Authors warned me that writing a book is easy compared to marketing one. Yes, but I didn’t expect selling copies of The Ghost of Cleopatra would be the toughest job I ever tackled. I’ve tried mightily to publicize the book. I’ve contacted TV and radio stations, magazines and daily newspapers. I’ve reached out to schools, libraries and historical societies. 

Just finding a venue for a book signing is challenging. A friend recommended a museum on the North Side of Chicago. I called and the director couldn’t have been nicer. We planned a book signing for Saturday, Oct. 26. 

On October 25, the museum’s manager called me. He said they were expecting 20 people and I should provide pastries for these patrons. I wanted to bring top-of-the-line baked goods, so I went to my friend Joana at Twisted Cookie and ordered a tray of pastries for $85.

It was raining when I picked up the pastries and it continued to rain all night. I was worried it might affect turnout. I was also worried about driving to Uptown. Our good car was on a road trip in Indiana, so I was forced to drive the beater — the one with the missing muffler and slipping transmission. It took me 90 minutes in the torrential rain to reach the museum.

I arrived an hour early, so I could tour the exhibits. When I entered the museum, I was shocked to see the whole facility was less than 500 square feet in size. It did not take me an hour to tour the exhibits. I could see them all by turning my head. The “manager” was not there because he is a part-time student intern who is off on Saturdays.

Meanwhile, the director and her husband set up chairs. A half-hour later, the chairs remained empty. The director explained their patrons don’t go out in the rain. I was ready to give up and go home. But she reminded me that I had promised a 90-minute presentation.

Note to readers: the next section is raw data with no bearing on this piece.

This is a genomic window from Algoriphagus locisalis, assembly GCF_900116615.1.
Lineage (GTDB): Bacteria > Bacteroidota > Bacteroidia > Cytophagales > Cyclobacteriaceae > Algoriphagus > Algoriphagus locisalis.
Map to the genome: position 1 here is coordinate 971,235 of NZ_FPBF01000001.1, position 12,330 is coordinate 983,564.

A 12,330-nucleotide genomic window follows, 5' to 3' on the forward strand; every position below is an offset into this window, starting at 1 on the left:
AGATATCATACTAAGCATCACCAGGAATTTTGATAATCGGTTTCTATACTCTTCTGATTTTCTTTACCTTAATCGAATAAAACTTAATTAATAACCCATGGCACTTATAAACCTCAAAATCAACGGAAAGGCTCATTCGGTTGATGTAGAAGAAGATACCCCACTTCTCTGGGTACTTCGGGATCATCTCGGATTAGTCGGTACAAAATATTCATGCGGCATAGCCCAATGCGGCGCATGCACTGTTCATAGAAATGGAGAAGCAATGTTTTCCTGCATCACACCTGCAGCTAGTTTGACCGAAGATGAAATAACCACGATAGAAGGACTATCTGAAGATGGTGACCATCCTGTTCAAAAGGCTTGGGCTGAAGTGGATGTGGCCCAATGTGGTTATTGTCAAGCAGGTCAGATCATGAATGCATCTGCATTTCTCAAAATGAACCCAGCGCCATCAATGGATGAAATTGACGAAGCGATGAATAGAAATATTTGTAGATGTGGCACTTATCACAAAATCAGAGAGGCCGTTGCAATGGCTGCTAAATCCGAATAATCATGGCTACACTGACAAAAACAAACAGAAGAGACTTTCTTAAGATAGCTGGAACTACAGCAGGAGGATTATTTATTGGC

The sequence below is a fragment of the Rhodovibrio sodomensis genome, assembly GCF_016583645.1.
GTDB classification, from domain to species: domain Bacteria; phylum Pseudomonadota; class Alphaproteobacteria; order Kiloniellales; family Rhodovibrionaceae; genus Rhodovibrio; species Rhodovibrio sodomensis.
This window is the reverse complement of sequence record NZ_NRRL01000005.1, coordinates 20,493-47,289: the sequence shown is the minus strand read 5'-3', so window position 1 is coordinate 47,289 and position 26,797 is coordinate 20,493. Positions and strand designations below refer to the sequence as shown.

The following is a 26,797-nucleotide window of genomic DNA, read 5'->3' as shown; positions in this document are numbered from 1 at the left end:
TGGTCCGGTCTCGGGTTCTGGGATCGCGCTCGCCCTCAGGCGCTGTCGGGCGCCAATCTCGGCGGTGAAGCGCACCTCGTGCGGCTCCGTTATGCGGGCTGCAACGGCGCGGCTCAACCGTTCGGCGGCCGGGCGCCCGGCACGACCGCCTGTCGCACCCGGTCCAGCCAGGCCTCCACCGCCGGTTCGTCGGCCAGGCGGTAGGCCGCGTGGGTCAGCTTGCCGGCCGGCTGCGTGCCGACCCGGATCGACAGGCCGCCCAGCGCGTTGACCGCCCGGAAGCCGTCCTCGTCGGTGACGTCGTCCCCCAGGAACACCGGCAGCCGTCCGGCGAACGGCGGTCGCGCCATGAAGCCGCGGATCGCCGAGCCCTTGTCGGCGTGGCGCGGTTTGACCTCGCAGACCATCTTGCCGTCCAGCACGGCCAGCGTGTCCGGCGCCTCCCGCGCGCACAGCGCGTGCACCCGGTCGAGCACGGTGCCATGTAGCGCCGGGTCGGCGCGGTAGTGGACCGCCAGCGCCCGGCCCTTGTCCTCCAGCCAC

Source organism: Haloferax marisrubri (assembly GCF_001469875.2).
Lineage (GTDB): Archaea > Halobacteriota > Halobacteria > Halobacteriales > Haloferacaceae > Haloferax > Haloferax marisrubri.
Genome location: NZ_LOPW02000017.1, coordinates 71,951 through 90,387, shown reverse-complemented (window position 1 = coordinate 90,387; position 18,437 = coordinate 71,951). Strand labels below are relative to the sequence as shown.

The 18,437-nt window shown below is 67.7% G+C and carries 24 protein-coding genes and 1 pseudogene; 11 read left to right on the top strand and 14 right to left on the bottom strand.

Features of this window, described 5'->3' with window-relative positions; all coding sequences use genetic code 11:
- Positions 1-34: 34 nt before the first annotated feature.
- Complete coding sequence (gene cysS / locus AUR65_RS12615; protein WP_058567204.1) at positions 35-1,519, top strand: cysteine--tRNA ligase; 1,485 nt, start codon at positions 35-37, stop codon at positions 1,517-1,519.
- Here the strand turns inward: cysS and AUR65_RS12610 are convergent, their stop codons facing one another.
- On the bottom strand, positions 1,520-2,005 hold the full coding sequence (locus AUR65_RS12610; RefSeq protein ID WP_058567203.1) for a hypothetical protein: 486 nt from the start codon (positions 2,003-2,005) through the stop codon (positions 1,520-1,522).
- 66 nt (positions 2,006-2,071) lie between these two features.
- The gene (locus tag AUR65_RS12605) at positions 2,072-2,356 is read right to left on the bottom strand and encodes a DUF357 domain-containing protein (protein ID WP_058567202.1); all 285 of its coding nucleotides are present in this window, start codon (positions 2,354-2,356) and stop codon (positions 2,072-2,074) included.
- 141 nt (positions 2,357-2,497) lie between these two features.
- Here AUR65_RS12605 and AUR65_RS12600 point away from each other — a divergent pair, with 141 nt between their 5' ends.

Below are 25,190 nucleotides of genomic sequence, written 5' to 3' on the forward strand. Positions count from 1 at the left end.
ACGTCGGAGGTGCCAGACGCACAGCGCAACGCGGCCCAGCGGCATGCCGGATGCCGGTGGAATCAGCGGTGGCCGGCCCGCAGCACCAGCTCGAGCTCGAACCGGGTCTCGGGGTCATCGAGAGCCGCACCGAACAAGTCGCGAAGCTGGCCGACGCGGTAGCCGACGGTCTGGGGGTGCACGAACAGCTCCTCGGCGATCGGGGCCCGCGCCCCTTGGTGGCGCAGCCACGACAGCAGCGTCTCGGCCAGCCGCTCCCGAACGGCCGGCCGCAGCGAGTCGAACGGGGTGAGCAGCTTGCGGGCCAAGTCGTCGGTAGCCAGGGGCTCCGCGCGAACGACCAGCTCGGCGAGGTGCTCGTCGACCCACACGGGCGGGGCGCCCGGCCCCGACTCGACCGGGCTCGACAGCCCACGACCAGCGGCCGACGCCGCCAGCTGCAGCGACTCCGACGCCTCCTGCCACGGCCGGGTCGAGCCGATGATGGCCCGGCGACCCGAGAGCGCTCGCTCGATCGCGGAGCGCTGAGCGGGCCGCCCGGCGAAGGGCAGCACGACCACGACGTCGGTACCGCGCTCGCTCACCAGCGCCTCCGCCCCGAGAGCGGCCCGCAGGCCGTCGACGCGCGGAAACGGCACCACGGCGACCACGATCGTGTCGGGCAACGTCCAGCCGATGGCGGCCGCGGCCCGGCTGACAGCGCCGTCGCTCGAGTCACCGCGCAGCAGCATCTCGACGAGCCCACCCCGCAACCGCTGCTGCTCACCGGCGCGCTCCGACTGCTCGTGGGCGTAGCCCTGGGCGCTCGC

Finally, my niece and my friend who recommended the museum arrived. We gathered to discuss the book and enjoy the pastries. The director asked if I had brought coffee or tea to serve with the sweets. Instead of answering, I asked her for a cup of tea. Exactly one cupcake was consumed during the signing. No one bought a book, but I donated one to the museum collection. This brought my total losses to an even $100.

The next day, I brought the platter of pastries to a family gathering, but they barely made a dent in it. So I served what was left at the newspaper staff meeting. They pronounced them delicious. 

A few weeks later, I had another signing at a North Side venue. A friend had recommended a bookstore and I sent them $50 to rent the space. The plan was to charge $5 admission, so I could recoup my expenses. It was a very charming bookstore and the room I rented was cozy.

My friend showed up on time and paid her five bucks. Unfortunately, no one else came, probably because it was pouring rain again. We discussed the book and I gave my friend a copy. The evening wasn’t a total loss, though, because the owner handed me my friend’s five-dollar bill. 

I finally had a successful book signing at Centuries & Sleuths. I sold nine books and had a great time with the audience. Now I’m setting my sights on the South Side. I’ve booked an art gallery in Bronzeville. I don’t have to bring pastries. They want wine, cheese and crackers. 


John Rice is a columnist/private detective, who has seen his business and family thrive in Forest Park. He thoroughly enjoys life in the village and still gets a thrill smelling Red Hots, watching softball and strolling through cemeteries.

John Rice is a columnist/novelist who has seen his family thrive in Forest Park. He has published two books set in the village: The Ghost of Cleopatra and The Doll with the Sad Face.